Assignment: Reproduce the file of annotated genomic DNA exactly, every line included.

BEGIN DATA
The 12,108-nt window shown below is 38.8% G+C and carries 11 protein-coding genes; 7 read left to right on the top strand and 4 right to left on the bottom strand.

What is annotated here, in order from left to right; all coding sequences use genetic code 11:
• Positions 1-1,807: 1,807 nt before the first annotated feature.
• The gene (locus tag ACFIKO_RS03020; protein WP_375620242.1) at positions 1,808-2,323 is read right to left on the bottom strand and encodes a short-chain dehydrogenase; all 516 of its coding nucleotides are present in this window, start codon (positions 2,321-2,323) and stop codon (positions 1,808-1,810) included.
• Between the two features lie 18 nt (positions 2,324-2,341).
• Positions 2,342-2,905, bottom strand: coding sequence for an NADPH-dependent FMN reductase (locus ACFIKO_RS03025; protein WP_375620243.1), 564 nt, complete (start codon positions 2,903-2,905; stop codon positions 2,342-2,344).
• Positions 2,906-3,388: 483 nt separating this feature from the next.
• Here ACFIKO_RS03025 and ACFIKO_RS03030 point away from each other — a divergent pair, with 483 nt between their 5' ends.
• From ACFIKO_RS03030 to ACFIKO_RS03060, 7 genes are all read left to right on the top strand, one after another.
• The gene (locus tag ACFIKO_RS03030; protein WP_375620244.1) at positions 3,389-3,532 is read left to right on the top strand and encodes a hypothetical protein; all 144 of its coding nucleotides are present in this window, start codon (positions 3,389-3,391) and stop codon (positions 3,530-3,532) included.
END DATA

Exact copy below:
The 12,108-nt window shown below is 38.8% G+C and carries 11 protein-coding genes; 7 read left to right on the top strand and 4 right to left on the bottom strand.

What is annotated here, in order from left to right; all coding sequences use genetic code 11:
• Positions 1-1,807: 1,807 nt before the first annotated feature.
• The gene (locus tag ACFIKO_RS03020; protein WP_375620242.1) at positions 1,808-2,323 is read right to left on the bottom strand and encodes a short-chain dehydrogenase; all 516 of its coding nucleotides are present in this window, start codon (positions 2,321-2,323) and stop codon (positions 1,808-1,810) included.
• Between the two features lie 18 nt (positions 2,324-2,341).
• Positions 2,342-2,905, bottom strand: coding sequence for an NADPH-dependent FMN reductase (locus ACFIKO_RS03025; protein WP_375620243.1), 564 nt, complete (start codon positions 2,903-2,905; stop codon positions 2,342-2,344).
• Positions 2,906-3,388: 483 nt separating this feature from the next.
• Here ACFIKO_RS03025 and ACFIKO_RS03030 point away from each other — a divergent pair, with 483 nt between their 5' ends.
• From ACFIKO_RS03030 to ACFIKO_RS03060, 7 genes are all read left to right on the top strand, one after another.
• The gene (locus tag ACFIKO_RS03030; protein WP_375620244.1) at positions 3,389-3,532 is read left to right on the top strand and encodes a hypothetical protein; all 144 of its coding nucleotides are present in this window, start codon (positions 3,389-3,391) and stop codon (positions 3,530-3,532) included.